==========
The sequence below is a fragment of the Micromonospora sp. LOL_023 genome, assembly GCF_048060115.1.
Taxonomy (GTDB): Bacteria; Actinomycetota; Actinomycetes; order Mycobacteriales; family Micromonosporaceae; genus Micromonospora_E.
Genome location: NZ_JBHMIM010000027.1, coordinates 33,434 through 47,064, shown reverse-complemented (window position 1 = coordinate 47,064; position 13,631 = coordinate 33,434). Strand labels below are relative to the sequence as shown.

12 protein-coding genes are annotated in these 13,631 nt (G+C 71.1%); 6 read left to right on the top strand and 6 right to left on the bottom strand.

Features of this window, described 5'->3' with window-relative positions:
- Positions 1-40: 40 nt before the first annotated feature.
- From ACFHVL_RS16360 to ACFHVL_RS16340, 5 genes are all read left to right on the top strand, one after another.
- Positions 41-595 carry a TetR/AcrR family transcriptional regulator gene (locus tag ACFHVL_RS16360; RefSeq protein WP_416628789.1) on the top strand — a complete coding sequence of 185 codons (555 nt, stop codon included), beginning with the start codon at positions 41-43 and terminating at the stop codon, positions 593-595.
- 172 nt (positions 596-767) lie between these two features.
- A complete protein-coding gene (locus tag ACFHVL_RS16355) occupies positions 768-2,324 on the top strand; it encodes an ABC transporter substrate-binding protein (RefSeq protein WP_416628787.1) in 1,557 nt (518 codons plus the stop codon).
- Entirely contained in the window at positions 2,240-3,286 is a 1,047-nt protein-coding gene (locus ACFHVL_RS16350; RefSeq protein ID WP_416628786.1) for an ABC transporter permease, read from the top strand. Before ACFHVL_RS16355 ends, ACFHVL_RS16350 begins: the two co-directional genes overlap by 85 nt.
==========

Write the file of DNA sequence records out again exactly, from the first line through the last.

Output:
The sequence below is a fragment of the Micromonospora sp. LOL_023 genome, assembly GCF_048060115.1.
Taxonomy (GTDB): Bacteria; Actinomycetota; Actinomycetes; order Mycobacteriales; family Micromonosporaceae; genus Micromonospora_E.
Genome location: NZ_JBHMIM010000027.1, coordinates 33,434 through 47,064, shown reverse-complemented (window position 1 = coordinate 47,064; position 13,631 = coordinate 33,434). Strand labels below are relative to the sequence as shown.

12 protein-coding genes are annotated in these 13,631 nt (G+C 71.1%); 6 read left to right on the top strand and 6 right to left on the bottom strand.

Features of this window, described 5'->3' with window-relative positions:
- Positions 1-40: 40 nt before the first annotated feature.
- From ACFHVL_RS16360 to ACFHVL_RS16340, 5 genes are all read left to right on the top strand, one after another.
- Positions 41-595 carry a TetR/AcrR family transcriptional regulator gene (locus tag ACFHVL_RS16360; RefSeq protein WP_416628789.1) on the top strand — a complete coding sequence of 185 codons (555 nt, stop codon included), beginning with the start codon at positions 41-43 and terminating at the stop codon, positions 593-595.
- 172 nt (positions 596-767) lie between these two features.
- A complete protein-coding gene (locus tag ACFHVL_RS16355) occupies positions 768-2,324 on the top strand; it encodes an ABC transporter substrate-binding protein (RefSeq protein WP_416628787.1) in 1,557 nt (518 codons plus the stop codon).
- Entirely contained in the window at positions 2,240-3,286 is a 1,047-nt protein-coding gene (locus ACFHVL_RS16350; RefSeq protein ID WP_416628786.1) for an ABC transporter permease, read from the top strand. Before ACFHVL_RS16355 ends, ACFHVL_RS16350 begins: the two co-directional genes overlap by 85 nt.